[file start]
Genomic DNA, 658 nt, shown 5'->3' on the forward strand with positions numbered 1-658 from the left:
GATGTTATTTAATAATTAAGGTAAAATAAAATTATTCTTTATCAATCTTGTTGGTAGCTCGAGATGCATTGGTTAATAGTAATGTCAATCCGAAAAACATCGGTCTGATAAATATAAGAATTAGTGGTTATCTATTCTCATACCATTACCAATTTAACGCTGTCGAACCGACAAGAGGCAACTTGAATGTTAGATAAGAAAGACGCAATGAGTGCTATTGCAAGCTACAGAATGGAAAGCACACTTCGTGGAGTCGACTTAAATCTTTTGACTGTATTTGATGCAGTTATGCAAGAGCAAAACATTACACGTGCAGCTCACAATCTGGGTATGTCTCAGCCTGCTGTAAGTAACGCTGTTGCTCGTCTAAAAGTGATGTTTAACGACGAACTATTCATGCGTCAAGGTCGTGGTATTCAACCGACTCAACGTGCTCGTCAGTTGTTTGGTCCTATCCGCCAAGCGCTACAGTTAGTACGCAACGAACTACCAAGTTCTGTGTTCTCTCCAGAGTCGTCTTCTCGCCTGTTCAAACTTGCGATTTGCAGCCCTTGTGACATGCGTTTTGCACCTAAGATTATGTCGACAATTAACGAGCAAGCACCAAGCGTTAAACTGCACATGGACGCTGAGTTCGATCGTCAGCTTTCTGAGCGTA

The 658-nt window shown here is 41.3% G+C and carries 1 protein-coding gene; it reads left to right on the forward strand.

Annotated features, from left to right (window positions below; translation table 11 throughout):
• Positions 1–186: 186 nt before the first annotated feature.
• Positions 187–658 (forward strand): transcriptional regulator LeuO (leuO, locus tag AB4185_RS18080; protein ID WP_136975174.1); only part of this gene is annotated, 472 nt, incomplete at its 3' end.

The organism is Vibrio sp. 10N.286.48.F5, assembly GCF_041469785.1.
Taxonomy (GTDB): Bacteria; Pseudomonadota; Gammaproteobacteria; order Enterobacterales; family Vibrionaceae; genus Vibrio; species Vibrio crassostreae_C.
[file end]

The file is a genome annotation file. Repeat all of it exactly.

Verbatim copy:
Genomic DNA, 658 nt, shown 5'->3' on the forward strand with positions numbered 1-658 from the left:
GATGTTATTTAATAATTAAGGTAAAATAAAATTATTCTTTATCAATCTTGTTGGTAGCTCGAGATGCATTGGTTAATAGTAATGTCAATCCGAAAAACATCGGTCTGATAAATATAAGAATTAGTGGTTATCTATTCTCATACCATTACCAATTTAACGCTGTCGAACCGACAAGAGGCAACTTGAATGTTAGATAAGAAAGACGCAATGAGTGCTATTGCAAGCTACAGAATGGAAAGCACACTTCGTGGAGTCGACTTAAATCTTTTGACTGTATTTGATGCAGTTATGCAAGAGCAAAACATTACACGTGCAGCTCACAATCTGGGTATGTCTCAGCCTGCTGTAAGTAACGCTGTTGCTCGTCTAAAAGTGATGTTTAACGACGAACTATTCATGCGTCAAGGTCGTGGTATTCAACCGACTCAACGTGCTCGTCAGTTGTTTGGTCCTATCCGCCAAGCGCTACAGTTAGTACGCAACGAACTACCAAGTTCTGTGTTCTCTCCAGAGTCGTCTTCTCGCCTGTTCAAACTTGCGATTTGCAGCCCTTGTGACATGCGTTTTGCACCTAAGATTATGTCGACAATTAACGAGCAAGCACCAAGCGTTAAACTGCACATGGACGCTGAGTTCGATCGTCAGCTTTCTGAGCGTA

The 658-nt window shown here is 41.3% G+C and carries 1 protein-coding gene; it reads left to right on the forward strand.

Annotated features, from left to right (window positions below; translation table 11 throughout):
• Positions 1–186: 186 nt before the first annotated feature.
• Positions 187–658 (forward strand): transcriptional regulator LeuO (leuO, locus tag AB4185_RS18080; protein ID WP_136975174.1); only part of this gene is annotated, 472 nt, incomplete at its 3' end.

The organism is Vibrio sp. 10N.286.48.F5, assembly GCF_041469785.1.
Taxonomy (GTDB): Bacteria; Pseudomonadota; Gammaproteobacteria; order Enterobacterales; family Vibrionaceae; genus Vibrio; species Vibrio crassostreae_C.